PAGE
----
If we were living in a society much like we had even 10 short years ago, where there really wasn't all that much difference between candidates, then fine. But look around. You can't seriously say there's no real difference between, for example, Bolsonaro and Haddad. Those days are over. We are living in a period where the far right is not only ascendant, they are getting real power. And they are doing real harm.

A vote against Bolsonaro wouldn't have changed the world, sure. It wouldn't have ended capitalism; it wouldn't have ushered in a new age of voluntary association; yes, not much would have changed. Except... a lot of vulnerable people would have suffered a lot less than what they're likely to suffer in the next four years. That's not nothing. Walking away from that does not make way more sense to me.

I'm frankly appalled that people are so casually willing to put esoteric and ultimately meaningless principles over the very real suffering of vulnerable people. I am very opposed to violence - I do not believe that violence should ever be used to advance a political agenda, it should only be used in self defence... but if I happen to pass by a queer person or Jewish person or whatever being beat on by a gang of neo-Nazi thugs... yeah, I'm fucking going to get in there and help that person. I don't believe that action violates my principle of non-violence, because it was an action I took in a crisis to save someone who needed help. People are always more important than principles.


indi wrote

Is it really necessarily true that voting legitimizes the system? I'm not ready to accept that uncritically.

If you are in a situation where there is a realistic chance that a far-right, race-baiting, anti-immigrant demagogue could take power - a situation that is depressingly common of late - it can't really be true that the right thing to do in the situation is to sit back and just watch it happen. That just doesn't compute, ethically. Even if the alternative isn't great, stopping the demagogue seems important enough - especially taking vulnerable minorities into consideration - that you should take whatever action necessary to prevent it. There's really no more impactful action you can take to stop an asshole trying to use the democratic process to attain power than to use that very process against them. So that should be an action you should be taking, no?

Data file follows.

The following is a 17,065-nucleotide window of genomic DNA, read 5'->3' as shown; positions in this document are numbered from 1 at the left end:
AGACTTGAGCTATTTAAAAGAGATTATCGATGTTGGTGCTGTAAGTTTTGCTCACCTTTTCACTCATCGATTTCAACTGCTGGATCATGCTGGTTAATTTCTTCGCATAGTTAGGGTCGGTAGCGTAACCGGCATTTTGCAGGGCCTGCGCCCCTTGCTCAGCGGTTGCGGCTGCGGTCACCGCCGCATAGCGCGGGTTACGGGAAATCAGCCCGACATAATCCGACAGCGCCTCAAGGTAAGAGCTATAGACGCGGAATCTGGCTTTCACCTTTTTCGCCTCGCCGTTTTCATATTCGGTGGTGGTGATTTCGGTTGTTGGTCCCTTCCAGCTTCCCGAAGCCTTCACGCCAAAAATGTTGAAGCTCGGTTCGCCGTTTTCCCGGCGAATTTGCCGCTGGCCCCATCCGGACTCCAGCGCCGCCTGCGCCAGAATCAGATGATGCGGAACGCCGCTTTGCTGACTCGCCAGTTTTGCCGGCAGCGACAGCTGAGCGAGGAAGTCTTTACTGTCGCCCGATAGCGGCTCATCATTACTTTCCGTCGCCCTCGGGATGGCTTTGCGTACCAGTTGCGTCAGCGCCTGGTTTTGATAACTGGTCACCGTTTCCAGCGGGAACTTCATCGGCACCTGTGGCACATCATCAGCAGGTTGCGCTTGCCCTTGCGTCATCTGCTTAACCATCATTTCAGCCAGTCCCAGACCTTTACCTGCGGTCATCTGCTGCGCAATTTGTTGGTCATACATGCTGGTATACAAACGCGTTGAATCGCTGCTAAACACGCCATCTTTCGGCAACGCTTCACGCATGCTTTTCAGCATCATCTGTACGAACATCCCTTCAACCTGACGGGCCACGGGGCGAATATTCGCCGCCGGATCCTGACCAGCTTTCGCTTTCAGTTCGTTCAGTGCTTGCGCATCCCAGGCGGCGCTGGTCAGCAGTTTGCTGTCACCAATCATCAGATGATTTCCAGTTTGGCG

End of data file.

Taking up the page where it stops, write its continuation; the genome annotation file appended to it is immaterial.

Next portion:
Put that way, a vote against a racist demagogue is not a vote in favour of the system. It's exactly what I just said it was: It's an action against the demagogue. Nothing more, nothing less. It can be done at the same time as other actions, like protesting the system itself. There's no contradiction or hypocrisy there.

You could also think of it as a form of "self-defence". I think we all realize that punching back at someone who is in the process of trying to murder you is not in any way a legitimization of violence; it's not the same thing at all as punching someone who wasn't attacking you. Same action (punching), very different meaning. Context matters. The same action - voting - could be about legitimizing the system... or it could just be an act of desperation in taking the most-likely-to-be-effective action to protect yourself against a threat.

I'll grant that it's likely that some people are going to interpret your vote as legitimizing the system, but fuck them, because the same people are probably going to interpret you not voting as the same thing (for example, by saying, "if you don't vote, you accept what you get"). If you're really that concerned about how your action will be interpreted, then be vocal about your reasons for doing it. But saying you can't take meaningful action to prevent real harm because someone might (likely wilfully) misinterpret your reasoning seems ridiculous to me.


indi wrote

Concrete examples are generally impossible, because dehumanization is so context specific. In plain English, it's like saying "an example of assault is punching someone"... except punching someone is not assault in a boxing match (or in self-defence, or when filming an action scene, or when someone says "hey, punch me as hard as you can, I want to see if I can take it", etc.). Understanding "assault" that way - through examples - doesn't really work. It's better to understand "assault" by the definition of "assault".

So rather than examples, just think of the basic definition of dehumanization: denying or stripping away someone's fundamental rights.